Tuesday, November 14th, 2006
You should have been there.
About 500 jubilant supporters crowded the room, cheering on my victorious candidate, John Hall, after we learned that he had won a seat in Congress by the thinnest of razor thin margins. (Watch the video highlights on the Times Herald Record video page.)
The John Hall campaign was the race that shocked the nation. Nobody took it seriously. No one saw it coming. Until 10:30 pm on election day, we were still considered “leans Republican” by all the experts. The New York Times called our win “the biggest surprise of the night.” AP called it “stunning.” Our pollster, Mark Watts, who has worked on scores of tight elections, told me that “John Hall is the #1 upset in the country.”
How did we do it? With people power. With thousands of small donations. With thousands of volunteer hours. With a grassroots base that believed, that had faith, that knew this seat was worth fighting for, even when the DCCC and the money machine and no one else could see it. We did it with people. Patriots. Democrats, with a small d.
Could you ask for a better victory? Could you ask for a better confirmation that democracy actually works?
In the past week, my role shifted away from tech and into the fray of organizing. Instead of just being the Home Team captain, I stepped up to run the entire phone program. (If you believe the Kelly camp’s hilariously desperate attempt at a blog, the Hall Monitor, I was promoted to Get Out the Vote Director.) I know I’m biased, but in my opinion, it was phones that put us over the top. Commanding a grassroots army of about 450 volunteers, my program made 120,000 calls in four days. The scale was almost absurd. The results were obvious — high turnout in Dem districts, and high break of independents to Hall. The program worked.
Moving from Tech Director to “Field Organizer: Phones” was a perfect metaphor for my vision of Democracy 2.0. I made the jump from online to offline organizing. My “virtual” activists turned into real people, making real voter contacts that really won an election. Technology supported a vibrant, kick-ass field program.
Tremendous credit goes to all my 22 phone bank captains who worked so hard for me, mustering our army of over 450 phone bankers. Likewise the Home Teamers, the canvassers, the drivers, the logisticians, the sign distributor … the list of volunteers is too long to recount.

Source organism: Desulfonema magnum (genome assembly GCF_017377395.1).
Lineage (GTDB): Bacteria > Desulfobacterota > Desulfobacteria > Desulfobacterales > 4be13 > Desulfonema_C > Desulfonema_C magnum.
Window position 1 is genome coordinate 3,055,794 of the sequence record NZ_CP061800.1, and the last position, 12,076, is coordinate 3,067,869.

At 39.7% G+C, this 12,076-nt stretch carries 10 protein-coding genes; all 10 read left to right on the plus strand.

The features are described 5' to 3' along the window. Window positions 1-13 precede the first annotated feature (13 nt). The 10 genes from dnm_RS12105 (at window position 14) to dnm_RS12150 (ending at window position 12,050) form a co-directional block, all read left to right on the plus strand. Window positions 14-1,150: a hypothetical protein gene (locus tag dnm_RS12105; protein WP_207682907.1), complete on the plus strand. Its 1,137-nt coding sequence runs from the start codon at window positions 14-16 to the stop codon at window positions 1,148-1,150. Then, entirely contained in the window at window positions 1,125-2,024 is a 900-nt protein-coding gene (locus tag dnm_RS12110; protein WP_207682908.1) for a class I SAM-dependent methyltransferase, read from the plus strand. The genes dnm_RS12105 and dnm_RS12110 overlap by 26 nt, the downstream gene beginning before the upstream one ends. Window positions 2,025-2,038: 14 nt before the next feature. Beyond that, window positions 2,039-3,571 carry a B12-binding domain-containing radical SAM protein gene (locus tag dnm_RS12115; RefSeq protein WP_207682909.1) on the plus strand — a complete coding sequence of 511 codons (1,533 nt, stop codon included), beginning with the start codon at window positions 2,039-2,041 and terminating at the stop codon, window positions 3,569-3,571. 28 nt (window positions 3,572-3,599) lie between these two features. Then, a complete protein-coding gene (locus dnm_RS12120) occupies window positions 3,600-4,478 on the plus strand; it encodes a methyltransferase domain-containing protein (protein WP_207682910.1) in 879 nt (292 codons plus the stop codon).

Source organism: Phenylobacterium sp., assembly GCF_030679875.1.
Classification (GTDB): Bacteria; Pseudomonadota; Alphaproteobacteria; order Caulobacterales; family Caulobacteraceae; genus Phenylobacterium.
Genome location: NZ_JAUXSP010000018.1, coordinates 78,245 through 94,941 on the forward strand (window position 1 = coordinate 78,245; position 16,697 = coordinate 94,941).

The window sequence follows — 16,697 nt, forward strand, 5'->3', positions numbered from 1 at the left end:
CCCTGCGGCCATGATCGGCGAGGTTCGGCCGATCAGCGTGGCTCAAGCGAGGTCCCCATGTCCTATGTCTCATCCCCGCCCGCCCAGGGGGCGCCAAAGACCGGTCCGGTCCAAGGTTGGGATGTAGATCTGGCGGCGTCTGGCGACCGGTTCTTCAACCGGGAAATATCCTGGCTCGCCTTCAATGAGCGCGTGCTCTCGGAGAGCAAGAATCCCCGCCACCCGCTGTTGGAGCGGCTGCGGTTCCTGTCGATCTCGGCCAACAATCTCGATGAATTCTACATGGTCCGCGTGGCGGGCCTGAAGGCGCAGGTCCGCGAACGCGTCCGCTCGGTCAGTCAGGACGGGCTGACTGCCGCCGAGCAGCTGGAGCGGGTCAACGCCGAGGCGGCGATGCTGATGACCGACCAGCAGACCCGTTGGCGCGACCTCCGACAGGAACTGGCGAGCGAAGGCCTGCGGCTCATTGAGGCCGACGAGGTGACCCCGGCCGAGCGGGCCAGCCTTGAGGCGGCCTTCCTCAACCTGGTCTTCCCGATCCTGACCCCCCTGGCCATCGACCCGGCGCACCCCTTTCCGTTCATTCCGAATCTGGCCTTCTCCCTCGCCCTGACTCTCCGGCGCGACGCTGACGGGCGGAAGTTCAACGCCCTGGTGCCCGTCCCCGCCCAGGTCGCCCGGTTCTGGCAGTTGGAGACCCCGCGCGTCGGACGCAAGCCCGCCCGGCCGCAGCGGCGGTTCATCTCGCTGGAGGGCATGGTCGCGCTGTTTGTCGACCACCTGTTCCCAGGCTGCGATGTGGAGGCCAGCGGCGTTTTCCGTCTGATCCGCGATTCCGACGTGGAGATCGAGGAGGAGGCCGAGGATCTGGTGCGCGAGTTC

There’s a lot of praise to throw around in a victory like this [Ed note: apologies to the list of people I just cut, like Alex Zwerdling, Emily Arsenault and Daren Berringer], but the unsung hero of this campaign was our campaign director, Amy Little. She architected the grassroots wave that John rode to victory. Her strategic vision of a bottom-up, people-powered campaign bucked the conventional wisdom, and she got a lot of flack for it. But her strategy worked, and I don’t think any other strategy would have. It’s an honor to be on her team.
But the real question for a campaignster like me is, does the Internet deserve credit? The pundits are already saying a resounding YES. In an effort to wrap our story into a tight media packages, the New York Times ran a short piece that credited YouTube and Dem bloggers for undercutting Kelly. Others point to John’s high-profile Colbert Report interview, stressing that every incumbent who Colbert interviewed won re-election (Sue Kelly refused to appear, and when John appeared in her place and delivered a brilliant performance, the netroots went bananas.)
Even before Colbert and the “Run, Sue, Run” video we had a strong netroots base. Our local Take19 crew tirelessly pounded on Kelly. Howie Klein (Down With Tyranny) and John Amato (Crooks & Liars) were pushing money and supporters towards John since before I arrived on the campaign. Matt at MyDD paid us a good visit and bumped us. We got our share of Kos posts (129 “John Hall” tags as of right now, the same as Rahm Emanuel and Mike DeWine). Talking Points Memo blew up the NRCC robocall story on our behalf, and helped make their dirty trick into national news.
All this netroots support makes sense, because John was a natural netroots candidate — a straight shooter, very progressive, smart as a whip and not afraid to engage on the issues.
But in the end, it was down-home, strategic, grassroots field campaigning that put us over the top. The web helped us organize, helped us pull the operations together on a shoestring, and drew in hundreds of volunteers. But the technology supported the strategy, not vice versa. The web helped us make better, stronger, more real world connections with a larger group of people, who won this race with their passion and participation.
If that’s not Democracy 2.0, I don’t know what is.